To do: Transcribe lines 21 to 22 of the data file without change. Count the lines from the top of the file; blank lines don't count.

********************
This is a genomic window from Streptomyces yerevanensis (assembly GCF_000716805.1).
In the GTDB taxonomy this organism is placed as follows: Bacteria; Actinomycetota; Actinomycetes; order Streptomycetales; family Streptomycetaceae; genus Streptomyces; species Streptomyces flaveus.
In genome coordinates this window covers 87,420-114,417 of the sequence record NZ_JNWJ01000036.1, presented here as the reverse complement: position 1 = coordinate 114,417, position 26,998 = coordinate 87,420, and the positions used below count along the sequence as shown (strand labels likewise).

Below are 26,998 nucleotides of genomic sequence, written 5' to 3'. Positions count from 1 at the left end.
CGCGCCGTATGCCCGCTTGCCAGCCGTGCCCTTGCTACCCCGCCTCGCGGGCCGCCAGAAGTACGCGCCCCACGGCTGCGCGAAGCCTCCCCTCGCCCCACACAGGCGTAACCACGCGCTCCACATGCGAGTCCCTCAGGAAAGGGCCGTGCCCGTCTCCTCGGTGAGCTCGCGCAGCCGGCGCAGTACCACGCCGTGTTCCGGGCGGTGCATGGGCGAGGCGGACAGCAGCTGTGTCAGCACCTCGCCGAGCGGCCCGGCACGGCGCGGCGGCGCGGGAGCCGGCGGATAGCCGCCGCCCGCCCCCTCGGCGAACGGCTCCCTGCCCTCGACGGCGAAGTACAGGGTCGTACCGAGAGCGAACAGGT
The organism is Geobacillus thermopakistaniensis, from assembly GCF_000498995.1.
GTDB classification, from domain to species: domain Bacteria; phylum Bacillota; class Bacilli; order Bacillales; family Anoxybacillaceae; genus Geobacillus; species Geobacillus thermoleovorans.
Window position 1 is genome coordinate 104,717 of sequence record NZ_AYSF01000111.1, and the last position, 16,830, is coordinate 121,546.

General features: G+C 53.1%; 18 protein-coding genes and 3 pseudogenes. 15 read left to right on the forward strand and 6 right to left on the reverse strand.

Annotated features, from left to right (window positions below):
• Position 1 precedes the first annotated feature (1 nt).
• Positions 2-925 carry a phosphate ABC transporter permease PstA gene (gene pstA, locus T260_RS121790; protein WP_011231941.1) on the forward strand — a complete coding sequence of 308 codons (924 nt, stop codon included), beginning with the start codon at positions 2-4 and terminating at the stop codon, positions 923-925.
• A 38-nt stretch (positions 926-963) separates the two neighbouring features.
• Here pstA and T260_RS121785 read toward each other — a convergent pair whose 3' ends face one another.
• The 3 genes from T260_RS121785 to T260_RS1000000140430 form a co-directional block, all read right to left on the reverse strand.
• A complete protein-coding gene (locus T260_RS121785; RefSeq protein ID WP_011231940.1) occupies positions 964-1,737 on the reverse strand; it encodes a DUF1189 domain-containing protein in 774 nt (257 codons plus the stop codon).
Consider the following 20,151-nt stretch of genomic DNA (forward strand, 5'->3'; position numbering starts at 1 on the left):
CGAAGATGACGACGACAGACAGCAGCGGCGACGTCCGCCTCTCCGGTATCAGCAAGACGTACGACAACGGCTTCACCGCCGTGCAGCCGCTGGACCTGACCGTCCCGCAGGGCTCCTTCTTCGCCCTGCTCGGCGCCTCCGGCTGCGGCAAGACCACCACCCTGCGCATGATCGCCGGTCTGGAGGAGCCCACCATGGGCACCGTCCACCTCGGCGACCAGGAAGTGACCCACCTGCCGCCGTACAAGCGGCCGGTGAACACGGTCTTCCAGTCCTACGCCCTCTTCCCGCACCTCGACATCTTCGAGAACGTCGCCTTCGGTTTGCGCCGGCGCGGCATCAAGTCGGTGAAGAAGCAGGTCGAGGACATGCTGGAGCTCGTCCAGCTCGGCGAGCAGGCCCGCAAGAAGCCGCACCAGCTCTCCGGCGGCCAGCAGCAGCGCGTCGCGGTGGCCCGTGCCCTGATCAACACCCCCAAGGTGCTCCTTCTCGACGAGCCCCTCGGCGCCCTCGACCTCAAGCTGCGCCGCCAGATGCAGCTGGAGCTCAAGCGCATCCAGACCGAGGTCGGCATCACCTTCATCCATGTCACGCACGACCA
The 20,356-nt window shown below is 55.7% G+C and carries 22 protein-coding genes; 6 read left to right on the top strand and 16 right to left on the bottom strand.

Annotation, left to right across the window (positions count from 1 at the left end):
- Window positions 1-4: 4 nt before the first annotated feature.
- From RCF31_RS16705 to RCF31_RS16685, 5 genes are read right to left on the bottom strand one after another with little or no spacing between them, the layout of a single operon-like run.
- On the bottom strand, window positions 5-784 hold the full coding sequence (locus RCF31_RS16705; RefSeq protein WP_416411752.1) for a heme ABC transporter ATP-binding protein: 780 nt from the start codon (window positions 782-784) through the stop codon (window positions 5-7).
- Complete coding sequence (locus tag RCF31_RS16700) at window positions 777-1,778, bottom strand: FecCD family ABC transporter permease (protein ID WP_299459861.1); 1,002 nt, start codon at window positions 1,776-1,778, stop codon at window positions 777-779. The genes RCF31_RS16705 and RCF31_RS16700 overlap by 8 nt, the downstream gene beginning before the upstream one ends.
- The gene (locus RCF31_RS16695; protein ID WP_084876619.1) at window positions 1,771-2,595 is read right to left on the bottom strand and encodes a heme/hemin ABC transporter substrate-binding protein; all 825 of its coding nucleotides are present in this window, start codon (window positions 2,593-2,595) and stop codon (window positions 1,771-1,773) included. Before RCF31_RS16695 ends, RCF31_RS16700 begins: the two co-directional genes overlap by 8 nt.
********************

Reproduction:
- Window positions 1-4: 4 nt before the first annotated feature.
- From RCF31_RS16705 to RCF31_RS16685, 5 genes are read right to left on the bottom strand one after another with little or no spacing between them, the layout of a single operon-like run.